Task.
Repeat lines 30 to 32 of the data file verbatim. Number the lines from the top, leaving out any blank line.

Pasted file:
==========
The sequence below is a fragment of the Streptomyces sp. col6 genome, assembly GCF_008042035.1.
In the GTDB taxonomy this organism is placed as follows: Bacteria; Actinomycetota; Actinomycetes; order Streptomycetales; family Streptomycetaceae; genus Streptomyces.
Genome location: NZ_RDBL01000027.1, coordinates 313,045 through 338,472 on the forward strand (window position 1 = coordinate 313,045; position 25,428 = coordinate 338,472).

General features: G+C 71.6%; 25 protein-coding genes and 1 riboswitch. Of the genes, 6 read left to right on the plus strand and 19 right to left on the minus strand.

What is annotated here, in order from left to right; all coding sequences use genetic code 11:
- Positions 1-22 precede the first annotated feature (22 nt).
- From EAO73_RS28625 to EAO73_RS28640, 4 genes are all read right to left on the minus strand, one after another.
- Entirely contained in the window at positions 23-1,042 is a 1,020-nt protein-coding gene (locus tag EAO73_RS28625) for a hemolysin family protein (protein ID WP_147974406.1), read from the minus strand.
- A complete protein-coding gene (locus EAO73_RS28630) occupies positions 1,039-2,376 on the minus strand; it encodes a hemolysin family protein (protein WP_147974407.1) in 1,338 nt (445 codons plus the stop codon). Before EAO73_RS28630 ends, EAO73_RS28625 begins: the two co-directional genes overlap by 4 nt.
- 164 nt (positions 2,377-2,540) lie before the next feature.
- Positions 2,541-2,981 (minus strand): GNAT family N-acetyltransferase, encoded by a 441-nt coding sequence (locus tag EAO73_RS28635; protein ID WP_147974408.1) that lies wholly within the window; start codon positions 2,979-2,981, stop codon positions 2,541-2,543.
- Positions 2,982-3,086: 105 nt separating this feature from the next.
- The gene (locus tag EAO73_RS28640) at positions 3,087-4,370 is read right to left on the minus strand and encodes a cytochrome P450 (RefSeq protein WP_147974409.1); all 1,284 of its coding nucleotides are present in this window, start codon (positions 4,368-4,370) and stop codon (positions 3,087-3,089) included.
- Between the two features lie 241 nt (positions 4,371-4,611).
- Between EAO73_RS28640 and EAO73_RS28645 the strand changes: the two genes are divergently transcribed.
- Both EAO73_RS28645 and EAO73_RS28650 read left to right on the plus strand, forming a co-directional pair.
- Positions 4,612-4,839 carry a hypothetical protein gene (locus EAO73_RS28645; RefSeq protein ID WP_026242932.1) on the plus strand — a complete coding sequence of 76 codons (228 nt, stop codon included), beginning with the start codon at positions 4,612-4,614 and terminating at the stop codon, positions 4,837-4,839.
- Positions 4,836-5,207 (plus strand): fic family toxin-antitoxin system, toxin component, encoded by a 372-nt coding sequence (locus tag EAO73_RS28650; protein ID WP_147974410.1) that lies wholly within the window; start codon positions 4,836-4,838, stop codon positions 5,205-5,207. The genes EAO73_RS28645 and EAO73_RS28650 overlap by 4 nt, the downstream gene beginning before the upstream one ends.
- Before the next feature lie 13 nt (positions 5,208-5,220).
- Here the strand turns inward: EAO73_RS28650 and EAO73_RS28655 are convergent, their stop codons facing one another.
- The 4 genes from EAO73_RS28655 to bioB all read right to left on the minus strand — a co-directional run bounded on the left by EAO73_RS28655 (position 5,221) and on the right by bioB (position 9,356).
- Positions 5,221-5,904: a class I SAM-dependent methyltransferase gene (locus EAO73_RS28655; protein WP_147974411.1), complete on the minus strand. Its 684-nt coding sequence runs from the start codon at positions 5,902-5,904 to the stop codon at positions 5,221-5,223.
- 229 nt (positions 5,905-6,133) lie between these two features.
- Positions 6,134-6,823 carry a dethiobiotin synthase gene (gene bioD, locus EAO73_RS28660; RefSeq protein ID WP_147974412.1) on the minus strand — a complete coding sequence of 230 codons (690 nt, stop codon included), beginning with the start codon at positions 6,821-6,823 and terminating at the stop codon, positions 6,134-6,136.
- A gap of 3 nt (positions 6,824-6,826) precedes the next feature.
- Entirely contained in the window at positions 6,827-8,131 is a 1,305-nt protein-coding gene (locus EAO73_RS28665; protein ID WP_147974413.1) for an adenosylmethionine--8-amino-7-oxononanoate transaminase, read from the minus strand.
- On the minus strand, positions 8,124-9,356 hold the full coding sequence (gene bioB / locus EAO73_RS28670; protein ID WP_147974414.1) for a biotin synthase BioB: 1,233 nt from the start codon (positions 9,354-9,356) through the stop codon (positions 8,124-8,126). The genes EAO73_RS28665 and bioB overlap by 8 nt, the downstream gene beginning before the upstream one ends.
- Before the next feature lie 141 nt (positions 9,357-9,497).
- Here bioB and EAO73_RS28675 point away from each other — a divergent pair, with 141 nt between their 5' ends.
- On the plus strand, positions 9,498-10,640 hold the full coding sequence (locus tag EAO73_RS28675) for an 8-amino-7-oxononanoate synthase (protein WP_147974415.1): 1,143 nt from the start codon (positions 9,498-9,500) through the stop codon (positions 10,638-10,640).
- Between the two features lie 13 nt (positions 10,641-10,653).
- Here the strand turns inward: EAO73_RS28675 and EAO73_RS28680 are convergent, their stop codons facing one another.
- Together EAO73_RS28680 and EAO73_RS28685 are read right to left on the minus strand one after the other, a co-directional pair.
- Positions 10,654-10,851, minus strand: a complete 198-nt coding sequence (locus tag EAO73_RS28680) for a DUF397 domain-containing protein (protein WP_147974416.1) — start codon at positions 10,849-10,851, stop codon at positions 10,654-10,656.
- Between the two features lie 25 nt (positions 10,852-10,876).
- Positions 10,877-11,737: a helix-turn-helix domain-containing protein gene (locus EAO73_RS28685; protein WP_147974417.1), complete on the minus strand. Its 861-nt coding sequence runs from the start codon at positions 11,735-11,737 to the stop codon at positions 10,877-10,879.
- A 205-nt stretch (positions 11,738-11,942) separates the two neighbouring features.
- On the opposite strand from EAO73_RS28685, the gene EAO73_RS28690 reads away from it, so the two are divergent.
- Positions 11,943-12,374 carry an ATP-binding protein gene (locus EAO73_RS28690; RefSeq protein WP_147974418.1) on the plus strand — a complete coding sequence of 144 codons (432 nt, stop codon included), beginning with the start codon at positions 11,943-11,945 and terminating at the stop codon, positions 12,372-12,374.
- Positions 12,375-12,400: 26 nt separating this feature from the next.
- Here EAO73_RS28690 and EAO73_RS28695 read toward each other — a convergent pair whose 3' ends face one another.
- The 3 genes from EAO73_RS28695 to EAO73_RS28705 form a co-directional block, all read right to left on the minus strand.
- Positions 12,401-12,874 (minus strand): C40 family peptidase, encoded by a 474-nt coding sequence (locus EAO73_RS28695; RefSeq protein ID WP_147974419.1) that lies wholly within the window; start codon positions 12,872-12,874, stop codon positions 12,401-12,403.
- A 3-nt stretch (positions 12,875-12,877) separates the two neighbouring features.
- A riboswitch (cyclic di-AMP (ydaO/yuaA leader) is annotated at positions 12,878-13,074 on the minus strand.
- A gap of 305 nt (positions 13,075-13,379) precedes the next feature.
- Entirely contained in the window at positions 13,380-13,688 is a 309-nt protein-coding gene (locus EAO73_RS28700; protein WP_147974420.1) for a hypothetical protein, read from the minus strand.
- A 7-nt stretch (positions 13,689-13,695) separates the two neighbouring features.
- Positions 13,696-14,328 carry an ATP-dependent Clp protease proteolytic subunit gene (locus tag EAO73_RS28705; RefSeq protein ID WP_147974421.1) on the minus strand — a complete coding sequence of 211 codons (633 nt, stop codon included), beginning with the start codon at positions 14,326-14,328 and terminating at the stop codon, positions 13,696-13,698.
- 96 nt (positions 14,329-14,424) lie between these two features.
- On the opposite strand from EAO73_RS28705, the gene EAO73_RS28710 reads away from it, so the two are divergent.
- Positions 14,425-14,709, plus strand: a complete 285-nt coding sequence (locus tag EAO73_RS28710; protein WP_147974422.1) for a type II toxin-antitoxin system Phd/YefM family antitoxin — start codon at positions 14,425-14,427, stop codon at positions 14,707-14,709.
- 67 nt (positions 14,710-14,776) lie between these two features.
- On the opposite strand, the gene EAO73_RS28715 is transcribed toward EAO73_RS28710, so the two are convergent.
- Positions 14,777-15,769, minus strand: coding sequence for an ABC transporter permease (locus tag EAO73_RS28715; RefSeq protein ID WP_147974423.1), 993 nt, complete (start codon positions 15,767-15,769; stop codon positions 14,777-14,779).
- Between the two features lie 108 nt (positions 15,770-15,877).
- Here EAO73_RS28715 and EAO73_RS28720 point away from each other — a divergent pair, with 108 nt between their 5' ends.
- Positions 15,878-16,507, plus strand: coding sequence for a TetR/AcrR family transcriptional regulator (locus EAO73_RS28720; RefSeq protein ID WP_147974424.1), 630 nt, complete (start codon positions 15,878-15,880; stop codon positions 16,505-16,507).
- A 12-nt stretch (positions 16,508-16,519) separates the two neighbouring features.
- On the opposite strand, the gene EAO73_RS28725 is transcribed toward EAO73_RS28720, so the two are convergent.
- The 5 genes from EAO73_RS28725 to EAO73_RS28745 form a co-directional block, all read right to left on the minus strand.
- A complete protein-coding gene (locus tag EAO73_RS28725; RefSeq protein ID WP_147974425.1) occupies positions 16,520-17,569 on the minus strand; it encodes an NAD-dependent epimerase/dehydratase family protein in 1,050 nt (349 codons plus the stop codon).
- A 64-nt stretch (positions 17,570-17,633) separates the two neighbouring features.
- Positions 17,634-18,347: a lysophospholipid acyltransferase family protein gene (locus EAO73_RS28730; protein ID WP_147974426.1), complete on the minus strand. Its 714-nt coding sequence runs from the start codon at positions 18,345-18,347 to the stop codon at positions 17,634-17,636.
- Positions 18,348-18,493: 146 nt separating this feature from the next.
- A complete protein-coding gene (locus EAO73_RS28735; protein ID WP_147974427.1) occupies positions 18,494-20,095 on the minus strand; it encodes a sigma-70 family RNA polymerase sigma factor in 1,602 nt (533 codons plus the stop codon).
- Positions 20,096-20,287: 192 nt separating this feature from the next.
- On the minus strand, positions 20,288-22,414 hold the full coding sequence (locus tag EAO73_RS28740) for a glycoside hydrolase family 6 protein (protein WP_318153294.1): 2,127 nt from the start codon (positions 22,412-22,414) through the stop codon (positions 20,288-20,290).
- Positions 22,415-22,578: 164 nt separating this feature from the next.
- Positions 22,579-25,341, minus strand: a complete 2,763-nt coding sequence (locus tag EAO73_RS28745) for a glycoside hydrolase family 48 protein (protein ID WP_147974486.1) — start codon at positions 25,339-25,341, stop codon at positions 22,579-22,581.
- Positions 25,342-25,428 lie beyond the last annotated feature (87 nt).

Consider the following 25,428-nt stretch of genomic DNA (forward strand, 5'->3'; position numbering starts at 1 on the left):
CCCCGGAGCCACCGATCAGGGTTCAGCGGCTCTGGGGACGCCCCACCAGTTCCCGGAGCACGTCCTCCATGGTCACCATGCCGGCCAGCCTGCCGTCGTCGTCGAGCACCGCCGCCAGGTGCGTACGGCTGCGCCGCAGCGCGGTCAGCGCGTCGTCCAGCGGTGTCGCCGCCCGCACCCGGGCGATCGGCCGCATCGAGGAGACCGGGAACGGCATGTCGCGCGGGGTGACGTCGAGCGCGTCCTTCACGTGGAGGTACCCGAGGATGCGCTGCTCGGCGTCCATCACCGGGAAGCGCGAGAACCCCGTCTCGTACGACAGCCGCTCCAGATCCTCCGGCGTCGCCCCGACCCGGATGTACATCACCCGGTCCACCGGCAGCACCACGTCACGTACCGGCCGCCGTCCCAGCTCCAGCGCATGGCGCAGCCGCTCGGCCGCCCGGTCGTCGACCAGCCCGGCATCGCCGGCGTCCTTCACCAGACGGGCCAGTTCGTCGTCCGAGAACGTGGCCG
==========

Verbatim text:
- On the plus strand, positions 9,498-10,640 hold the full coding sequence (locus tag EAO73_RS28675) for an 8-amino-7-oxononanoate synthase (protein WP_147974415.1): 1,143 nt from the start codon (positions 9,498-9,500) through the stop codon (positions 10,638-10,640).
- Between the two features lie 13 nt (positions 10,641-10,653).
- Here the strand turns inward: EAO73_RS28675 and EAO73_RS28680 are convergent, their stop codons facing one another.